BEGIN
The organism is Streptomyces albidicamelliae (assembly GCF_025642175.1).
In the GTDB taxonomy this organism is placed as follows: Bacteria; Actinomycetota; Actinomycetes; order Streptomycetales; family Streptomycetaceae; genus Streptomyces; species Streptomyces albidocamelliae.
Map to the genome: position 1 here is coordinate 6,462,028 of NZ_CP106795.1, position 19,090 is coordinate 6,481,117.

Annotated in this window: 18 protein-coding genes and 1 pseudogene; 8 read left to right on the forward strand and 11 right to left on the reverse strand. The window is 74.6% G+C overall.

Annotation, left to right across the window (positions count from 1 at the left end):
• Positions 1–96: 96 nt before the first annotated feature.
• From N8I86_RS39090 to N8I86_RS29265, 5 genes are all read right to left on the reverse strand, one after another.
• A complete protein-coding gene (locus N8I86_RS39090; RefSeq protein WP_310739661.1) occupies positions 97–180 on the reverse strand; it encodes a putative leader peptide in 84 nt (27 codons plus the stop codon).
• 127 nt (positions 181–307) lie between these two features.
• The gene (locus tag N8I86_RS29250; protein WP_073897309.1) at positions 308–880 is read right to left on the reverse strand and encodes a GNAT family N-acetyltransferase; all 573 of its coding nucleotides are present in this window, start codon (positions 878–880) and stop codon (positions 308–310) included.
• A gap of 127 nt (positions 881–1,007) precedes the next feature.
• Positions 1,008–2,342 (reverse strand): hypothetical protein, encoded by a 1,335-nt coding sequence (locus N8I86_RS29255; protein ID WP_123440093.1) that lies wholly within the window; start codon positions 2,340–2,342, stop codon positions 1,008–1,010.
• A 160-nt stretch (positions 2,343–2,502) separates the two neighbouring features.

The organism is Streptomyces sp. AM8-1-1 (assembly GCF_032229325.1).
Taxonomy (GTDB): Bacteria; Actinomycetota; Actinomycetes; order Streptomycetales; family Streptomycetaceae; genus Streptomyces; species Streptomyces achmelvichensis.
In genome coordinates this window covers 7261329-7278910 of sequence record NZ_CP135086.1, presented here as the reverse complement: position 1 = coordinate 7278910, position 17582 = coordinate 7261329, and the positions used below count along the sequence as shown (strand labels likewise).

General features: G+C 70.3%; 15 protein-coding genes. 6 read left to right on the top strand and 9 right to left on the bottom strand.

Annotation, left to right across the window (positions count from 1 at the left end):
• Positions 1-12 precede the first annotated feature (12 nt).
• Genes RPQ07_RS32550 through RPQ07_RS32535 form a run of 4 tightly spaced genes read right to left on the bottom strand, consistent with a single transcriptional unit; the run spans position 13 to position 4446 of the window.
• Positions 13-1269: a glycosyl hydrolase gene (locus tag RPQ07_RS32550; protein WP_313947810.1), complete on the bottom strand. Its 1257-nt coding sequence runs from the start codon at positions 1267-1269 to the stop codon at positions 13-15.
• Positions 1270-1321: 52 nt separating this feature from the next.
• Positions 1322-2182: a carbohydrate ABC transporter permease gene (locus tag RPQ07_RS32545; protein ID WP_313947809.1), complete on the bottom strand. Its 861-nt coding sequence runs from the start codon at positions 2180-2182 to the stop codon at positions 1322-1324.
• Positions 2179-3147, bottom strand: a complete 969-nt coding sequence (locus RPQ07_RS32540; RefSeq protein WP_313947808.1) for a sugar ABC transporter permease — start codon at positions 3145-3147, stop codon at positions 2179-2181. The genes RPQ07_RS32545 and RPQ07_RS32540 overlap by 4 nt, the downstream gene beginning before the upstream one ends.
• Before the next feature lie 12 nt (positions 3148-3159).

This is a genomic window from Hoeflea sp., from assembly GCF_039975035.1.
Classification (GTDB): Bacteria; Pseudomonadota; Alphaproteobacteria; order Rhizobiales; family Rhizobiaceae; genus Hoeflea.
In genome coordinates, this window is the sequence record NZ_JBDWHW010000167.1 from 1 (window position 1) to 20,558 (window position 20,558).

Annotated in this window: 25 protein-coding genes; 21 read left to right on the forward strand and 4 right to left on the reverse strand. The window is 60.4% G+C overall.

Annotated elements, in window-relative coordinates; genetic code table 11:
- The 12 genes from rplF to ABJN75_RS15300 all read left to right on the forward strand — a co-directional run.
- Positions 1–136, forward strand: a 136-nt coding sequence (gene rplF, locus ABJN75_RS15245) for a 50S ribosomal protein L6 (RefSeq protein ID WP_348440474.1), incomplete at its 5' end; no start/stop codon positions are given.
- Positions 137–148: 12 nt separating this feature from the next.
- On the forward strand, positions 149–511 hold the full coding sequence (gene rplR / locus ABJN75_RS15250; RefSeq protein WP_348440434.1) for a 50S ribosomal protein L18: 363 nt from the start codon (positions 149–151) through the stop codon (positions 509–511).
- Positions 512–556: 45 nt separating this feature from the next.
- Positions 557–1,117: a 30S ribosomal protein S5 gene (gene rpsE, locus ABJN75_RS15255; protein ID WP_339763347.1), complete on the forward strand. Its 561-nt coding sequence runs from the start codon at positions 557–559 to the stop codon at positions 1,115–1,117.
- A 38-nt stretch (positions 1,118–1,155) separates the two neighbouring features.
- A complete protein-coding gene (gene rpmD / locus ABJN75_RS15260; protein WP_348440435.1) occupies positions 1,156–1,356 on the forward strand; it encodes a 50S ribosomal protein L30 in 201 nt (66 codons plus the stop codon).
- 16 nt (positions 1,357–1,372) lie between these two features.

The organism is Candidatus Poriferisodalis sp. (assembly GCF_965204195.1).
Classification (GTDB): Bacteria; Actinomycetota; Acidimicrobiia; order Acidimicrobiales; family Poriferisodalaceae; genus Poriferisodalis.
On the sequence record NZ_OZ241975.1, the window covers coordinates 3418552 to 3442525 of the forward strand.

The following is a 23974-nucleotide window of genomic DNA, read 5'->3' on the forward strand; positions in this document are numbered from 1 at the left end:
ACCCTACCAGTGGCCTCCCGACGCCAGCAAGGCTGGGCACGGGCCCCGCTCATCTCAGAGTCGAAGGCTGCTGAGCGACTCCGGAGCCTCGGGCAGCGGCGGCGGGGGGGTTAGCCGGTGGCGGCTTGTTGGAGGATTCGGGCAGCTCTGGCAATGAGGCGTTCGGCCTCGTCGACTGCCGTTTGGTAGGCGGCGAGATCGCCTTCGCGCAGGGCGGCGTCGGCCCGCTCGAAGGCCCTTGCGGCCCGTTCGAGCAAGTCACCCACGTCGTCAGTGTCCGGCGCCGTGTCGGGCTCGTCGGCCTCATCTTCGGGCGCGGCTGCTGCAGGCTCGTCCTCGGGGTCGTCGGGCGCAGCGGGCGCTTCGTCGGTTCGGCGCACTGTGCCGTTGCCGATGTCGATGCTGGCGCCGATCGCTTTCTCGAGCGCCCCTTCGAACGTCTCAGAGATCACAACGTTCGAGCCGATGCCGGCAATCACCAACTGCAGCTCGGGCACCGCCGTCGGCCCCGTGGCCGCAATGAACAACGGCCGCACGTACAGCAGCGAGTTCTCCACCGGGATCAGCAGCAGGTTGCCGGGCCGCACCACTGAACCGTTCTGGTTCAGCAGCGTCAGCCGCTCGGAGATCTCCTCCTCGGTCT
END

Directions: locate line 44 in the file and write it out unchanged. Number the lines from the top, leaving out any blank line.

ACCCTACCAGTGGCCTCCCGACGCCAGCAAGGCTGGGCACGGGCCCCGCTCATCTCAGAGTCGAAGGCTGCTGAGCGACTCCGGAGCCTCGGGCAGCGGCGGCGGGGGGGTTAGCCGGTGGCGGCTTGTTGGAGGATTCGGGCAGCTCTGGCAATGAGGCGTTCGGCCTCGTCGACTGCCGTTTGGTAGGCGGCGAGATCGCCTTCGCGCAGGGCGGCGTCGGCCCGCTCGAAGGCCCTTGCGGCCCGTTCGAGCAAGTCACCCACGTCGTCAGTGTCCGGCGCCGTGTCGGGCTCGTCGGCCTCATCTTCGGGCGCGGCTGCTGCAGGCTCGTCCTCGGGGTCGTCGGGCGCAGCGGGCGCTTCGTCGGTTCGGCGCACTGTGCCGTTGCCGATGTCGATGCTGGCGCCGATCGCTTTCTCGAGCGCCCCTTCGAACGTCTCAGAGATCACAACGTTCGAGCCGATGCCGGCAATCACCAACTGCAGCTCGGGCACCGCCGTCGGCCCCGTGGCCGCAATGAACAACGGCCGCACGTACAGCAGCGAGTTCTCCACCGGGATCAGCAGCAGGTTGCCGGGCCGCACCACTGAACCGTTCTGGTTCAGCAGCGTCAGCCGCTCGGAGATCTCCTCCTCGGTCT